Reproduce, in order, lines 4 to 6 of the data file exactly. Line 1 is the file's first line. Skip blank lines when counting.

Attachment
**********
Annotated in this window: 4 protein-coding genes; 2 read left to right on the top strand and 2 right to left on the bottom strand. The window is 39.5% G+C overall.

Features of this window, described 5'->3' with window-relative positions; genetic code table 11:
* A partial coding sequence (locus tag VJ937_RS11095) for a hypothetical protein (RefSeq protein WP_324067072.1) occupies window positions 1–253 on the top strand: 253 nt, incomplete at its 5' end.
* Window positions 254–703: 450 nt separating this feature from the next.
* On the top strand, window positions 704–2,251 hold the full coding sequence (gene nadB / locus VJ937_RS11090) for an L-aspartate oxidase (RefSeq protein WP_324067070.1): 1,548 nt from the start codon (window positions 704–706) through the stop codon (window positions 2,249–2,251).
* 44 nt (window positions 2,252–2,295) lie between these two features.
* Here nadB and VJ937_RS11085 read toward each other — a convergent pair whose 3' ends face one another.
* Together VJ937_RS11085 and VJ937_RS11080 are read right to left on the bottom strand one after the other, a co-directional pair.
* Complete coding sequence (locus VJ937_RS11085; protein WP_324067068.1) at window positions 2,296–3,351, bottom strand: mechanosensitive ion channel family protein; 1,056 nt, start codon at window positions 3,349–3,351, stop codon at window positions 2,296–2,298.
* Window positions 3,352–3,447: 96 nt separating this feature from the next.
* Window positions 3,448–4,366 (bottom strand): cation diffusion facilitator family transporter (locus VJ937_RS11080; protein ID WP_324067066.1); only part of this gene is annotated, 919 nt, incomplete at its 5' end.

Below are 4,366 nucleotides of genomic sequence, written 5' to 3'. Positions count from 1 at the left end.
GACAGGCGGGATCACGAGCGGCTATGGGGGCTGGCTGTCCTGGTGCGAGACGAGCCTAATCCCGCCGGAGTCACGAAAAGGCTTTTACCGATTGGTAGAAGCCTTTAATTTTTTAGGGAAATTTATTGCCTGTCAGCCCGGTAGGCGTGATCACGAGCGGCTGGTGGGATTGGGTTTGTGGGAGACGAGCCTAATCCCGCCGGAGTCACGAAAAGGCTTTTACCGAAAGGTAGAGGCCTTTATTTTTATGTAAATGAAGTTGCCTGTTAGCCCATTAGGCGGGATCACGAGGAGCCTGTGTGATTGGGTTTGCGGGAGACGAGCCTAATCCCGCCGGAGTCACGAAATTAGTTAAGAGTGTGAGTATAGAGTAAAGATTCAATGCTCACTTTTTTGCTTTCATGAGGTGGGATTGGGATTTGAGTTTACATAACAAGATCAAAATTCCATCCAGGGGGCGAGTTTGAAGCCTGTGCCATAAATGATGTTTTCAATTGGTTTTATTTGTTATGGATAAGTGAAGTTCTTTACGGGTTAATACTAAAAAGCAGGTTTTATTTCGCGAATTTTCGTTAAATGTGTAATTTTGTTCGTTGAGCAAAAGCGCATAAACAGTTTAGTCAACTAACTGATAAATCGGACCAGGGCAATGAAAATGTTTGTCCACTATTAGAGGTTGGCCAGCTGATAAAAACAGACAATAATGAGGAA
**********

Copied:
* Window positions 254–703: 450 nt separating this feature from the next.
* On the top strand, window positions 704–2,251 hold the full coding sequence (gene nadB / locus VJ937_RS11090) for an L-aspartate oxidase (RefSeq protein WP_324067070.1): 1,548 nt from the start codon (window positions 704–706) through the stop codon (window positions 2,249–2,251).
* 44 nt (window positions 2,252–2,295) lie between these two features.